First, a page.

New Screen Lets Users Go Glasses-Free
How digital photos look to someone who needs reading glasses with (right) and without (left) a new system that adjusts to people's eye conditions.
CREDIT: From "Tailored Displays to Compensate for Visual Aberrations," published by the ACM
LOS ANGELES — Head-mounted computer displays, such as Google's Glass project, may sound fun and exciting. But how is such a device going to fit for people who wear glasses?
One research group's proposed technology may help, altering the images on a device screen so they're clearer for people with nearsightedness, farsightedness, cataracts and other eye conditions — even when they're not wearing glasses. Such a device could go into watches to wear during workouts — when many people don't like to wear glasses — or in car dashboards for people who would normally wear reading glasses, said Vitor Pamplona, a computer scientist and co-founder of EyeNetra, an eye care technology company. Pamplona presented his group's research yesterday (Aug. 8) here at SIGGRAPH, a conference on interactive technologies hosted by the Association for Computing Machinery.
When holding a smartphone or another device at a natural distance, nearsighted people can't see the screen clearly because their eyes focus at a point in the air too near, in front of where the phone's screen actually is. Meanwhile, farsighted people's eyes naturally focus at a point farther away than the phone and can't focus closely enough to see the screen. [New Glasses Let Wearers Adjust Their Own Specs]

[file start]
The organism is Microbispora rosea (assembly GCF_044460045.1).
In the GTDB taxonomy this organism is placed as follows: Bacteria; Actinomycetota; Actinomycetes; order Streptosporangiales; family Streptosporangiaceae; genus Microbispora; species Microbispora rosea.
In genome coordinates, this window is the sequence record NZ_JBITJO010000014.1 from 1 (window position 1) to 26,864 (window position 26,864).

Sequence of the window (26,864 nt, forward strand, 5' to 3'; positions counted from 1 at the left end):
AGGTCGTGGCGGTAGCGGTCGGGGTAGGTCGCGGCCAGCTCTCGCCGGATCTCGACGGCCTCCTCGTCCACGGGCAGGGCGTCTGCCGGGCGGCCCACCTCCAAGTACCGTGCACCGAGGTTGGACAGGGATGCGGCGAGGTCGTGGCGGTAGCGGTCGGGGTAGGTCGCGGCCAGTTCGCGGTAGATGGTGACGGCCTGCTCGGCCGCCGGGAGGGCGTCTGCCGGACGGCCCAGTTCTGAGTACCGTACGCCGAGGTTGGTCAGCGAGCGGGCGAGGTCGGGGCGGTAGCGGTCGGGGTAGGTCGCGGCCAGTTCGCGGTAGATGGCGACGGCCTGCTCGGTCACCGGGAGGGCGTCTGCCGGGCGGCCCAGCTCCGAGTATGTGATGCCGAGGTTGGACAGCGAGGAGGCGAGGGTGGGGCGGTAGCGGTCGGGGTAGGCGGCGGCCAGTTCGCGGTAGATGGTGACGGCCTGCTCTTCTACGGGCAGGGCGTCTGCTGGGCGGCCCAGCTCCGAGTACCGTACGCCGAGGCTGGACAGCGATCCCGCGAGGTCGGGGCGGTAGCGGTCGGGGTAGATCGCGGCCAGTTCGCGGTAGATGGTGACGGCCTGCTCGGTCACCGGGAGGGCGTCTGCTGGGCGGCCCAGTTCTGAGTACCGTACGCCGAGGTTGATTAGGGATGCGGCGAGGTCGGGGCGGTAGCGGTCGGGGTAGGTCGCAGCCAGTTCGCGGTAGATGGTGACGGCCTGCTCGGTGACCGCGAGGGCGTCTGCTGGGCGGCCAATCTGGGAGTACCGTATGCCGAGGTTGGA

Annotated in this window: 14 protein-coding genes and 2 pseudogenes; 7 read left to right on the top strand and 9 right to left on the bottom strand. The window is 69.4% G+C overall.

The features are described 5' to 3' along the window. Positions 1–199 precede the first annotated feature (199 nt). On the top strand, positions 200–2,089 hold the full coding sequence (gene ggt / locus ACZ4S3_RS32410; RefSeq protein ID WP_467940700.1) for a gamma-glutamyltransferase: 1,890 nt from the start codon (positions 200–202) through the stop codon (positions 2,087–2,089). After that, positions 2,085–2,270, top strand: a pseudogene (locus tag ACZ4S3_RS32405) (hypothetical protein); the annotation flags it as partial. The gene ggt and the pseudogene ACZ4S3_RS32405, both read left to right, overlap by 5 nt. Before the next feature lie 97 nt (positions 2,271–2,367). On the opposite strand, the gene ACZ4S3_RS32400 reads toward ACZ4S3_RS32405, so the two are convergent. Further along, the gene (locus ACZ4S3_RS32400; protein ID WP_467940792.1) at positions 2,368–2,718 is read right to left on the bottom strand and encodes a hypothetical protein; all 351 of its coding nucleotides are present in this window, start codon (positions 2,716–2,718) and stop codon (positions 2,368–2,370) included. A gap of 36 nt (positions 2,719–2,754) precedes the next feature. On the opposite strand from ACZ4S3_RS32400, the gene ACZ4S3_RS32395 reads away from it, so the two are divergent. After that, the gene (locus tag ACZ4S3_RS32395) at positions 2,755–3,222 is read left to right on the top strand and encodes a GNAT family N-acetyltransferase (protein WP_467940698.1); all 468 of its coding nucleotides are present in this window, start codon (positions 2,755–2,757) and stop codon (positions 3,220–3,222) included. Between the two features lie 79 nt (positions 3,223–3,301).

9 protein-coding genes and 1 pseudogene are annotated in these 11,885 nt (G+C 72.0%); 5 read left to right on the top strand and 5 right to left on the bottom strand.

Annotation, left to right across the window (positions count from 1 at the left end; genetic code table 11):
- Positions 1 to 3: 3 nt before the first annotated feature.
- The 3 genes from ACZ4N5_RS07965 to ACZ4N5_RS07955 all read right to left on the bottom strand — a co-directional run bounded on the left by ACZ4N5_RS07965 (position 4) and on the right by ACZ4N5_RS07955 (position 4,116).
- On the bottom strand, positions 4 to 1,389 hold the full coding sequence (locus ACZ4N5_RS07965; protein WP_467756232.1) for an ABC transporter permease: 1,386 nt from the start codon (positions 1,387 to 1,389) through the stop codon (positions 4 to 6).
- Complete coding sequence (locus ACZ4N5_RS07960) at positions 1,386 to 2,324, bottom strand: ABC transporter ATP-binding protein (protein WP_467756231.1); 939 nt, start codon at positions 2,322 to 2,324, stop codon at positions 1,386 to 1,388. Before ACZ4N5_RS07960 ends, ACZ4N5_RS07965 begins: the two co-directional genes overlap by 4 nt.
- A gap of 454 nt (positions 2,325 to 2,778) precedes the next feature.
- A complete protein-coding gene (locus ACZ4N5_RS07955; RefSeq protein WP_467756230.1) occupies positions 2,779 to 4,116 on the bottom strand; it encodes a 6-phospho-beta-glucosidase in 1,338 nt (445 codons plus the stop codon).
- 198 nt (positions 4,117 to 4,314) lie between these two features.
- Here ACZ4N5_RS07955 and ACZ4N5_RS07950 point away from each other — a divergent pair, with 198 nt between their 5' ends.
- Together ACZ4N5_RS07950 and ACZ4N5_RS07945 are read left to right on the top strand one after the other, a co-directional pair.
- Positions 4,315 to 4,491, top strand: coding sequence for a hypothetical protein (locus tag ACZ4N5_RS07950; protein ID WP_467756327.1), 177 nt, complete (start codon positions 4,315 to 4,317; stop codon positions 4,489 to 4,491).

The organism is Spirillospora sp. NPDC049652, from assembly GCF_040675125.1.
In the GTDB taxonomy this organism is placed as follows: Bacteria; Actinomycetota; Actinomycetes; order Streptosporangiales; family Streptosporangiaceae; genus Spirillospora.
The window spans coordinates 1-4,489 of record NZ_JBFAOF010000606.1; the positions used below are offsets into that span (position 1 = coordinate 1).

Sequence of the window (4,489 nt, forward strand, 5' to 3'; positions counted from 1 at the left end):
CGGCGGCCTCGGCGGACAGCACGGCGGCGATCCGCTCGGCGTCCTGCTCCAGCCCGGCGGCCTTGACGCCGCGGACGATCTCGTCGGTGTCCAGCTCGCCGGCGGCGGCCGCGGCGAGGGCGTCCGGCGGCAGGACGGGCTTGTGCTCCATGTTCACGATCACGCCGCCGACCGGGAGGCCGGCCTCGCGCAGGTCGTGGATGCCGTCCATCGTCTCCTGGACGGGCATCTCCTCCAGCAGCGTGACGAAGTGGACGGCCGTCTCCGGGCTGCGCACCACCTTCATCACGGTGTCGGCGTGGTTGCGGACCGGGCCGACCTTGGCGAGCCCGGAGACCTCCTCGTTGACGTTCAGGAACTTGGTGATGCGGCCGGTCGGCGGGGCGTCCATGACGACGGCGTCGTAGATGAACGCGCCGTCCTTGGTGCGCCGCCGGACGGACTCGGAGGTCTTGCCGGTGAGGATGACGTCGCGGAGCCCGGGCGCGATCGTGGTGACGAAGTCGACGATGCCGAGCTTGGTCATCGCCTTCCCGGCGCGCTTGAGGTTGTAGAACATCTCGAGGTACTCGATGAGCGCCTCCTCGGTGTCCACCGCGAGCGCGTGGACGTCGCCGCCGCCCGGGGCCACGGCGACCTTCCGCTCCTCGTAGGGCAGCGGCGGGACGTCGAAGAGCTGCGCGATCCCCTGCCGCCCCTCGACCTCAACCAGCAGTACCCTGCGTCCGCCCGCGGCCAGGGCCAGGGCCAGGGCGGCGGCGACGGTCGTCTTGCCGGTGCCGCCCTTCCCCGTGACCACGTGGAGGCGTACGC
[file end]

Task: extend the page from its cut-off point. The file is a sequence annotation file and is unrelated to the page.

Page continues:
To make up for these problems, Pamplona's program takes people's eyeglass prescriptions and finds where in the air their eyes focus without corrective lenses. The program then projects images at that point, so people can see them. "It's kind of this virtual pixel in space," Pamplona said. He also called the technology "a hologram for the visually impaired."
The program helps those with cataracts by measuring which light rays a person's cataracts interfere with, then blocking those rays from entering the eye. During his presentation, Pamplona showed a simulation of how a Snoopy cartoon would look to someone with cataracts, then showed the corrections his program made. The corrected Snoopy wasn't as crisp as the original — what a person with healthy eyes would see — but it was clearer and recognizable.
With this system, the device doesn't have to be calibrated for just one person, Pamplona said. Instead, different people could create accounts with their saved prescription information. To activate the image-adjusting program, they would log in to their own accounts. "You can share hardware with many people and all of them would get corrected for what they have," he said.
The technology is still in the early stages of research. For one thing, it can only calibrate to a set distance from a person's eyes — for instance, 18 inches from a person's eyes for a cellphone. Once the user moves the phone closer or further away, the effect no longer works.